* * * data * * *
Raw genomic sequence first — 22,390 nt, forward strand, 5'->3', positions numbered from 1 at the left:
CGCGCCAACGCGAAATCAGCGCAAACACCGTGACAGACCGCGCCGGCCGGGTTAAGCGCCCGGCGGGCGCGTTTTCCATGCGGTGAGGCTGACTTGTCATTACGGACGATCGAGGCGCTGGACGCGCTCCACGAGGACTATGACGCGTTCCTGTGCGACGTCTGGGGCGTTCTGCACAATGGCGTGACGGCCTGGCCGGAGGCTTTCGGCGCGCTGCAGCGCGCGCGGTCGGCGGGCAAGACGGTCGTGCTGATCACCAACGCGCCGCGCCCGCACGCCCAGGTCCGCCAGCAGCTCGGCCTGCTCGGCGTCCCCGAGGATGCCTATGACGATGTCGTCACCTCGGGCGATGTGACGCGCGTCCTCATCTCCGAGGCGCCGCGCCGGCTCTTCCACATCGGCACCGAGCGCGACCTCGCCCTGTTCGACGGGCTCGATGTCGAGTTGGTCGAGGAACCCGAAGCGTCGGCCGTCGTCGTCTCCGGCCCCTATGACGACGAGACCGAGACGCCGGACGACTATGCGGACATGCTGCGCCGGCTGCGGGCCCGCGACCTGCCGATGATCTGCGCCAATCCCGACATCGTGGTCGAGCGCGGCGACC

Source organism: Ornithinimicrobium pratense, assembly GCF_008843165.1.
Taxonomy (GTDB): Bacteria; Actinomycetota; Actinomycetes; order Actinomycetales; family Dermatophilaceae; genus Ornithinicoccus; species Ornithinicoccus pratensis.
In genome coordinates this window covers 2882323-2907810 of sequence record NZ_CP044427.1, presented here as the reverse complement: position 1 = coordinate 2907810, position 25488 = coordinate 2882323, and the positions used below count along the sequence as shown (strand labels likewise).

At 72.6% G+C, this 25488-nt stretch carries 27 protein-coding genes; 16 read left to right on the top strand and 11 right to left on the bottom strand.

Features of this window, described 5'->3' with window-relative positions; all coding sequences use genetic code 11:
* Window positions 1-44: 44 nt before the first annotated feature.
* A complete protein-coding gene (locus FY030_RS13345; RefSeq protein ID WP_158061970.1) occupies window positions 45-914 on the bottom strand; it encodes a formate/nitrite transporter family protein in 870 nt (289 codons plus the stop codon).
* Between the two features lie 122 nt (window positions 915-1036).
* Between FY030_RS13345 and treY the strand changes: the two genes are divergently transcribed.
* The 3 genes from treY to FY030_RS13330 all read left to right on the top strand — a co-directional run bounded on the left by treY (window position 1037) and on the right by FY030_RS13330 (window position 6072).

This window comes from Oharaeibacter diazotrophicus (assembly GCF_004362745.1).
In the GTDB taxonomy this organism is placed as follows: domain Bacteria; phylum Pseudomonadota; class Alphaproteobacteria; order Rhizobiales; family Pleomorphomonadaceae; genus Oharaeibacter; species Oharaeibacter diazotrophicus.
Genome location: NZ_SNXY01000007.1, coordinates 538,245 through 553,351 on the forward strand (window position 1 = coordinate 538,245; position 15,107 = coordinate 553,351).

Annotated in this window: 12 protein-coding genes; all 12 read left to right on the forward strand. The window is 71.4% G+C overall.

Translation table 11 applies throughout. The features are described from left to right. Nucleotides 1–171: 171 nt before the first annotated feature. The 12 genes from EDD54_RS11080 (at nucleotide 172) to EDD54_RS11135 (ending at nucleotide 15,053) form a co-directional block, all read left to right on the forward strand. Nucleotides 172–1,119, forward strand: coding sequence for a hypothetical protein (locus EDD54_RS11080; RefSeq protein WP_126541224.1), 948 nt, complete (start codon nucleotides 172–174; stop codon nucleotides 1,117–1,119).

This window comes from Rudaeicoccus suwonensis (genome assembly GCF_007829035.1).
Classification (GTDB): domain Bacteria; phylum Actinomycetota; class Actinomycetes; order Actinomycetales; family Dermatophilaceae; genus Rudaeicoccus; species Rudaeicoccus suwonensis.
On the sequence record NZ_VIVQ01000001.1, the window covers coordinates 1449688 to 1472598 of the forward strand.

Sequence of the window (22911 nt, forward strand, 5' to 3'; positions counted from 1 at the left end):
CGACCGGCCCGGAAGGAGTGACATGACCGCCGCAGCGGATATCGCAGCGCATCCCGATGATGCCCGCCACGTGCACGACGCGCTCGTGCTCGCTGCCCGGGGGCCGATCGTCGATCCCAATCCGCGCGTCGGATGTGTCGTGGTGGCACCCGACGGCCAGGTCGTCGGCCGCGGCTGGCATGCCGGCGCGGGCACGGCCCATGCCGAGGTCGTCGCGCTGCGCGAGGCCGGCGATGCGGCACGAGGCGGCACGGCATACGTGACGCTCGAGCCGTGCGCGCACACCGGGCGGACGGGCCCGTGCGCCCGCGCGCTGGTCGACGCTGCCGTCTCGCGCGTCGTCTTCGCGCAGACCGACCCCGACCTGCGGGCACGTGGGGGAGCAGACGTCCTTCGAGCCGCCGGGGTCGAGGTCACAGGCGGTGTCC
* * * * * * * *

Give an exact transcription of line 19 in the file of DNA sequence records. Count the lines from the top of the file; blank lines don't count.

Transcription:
Classification (GTDB): domain Bacteria; phylum Actinomycetota; class Actinomycetes; order Actinomycetales; family Dermatophilaceae; genus Rudaeicoccus; species Rudaeicoccus suwonensis.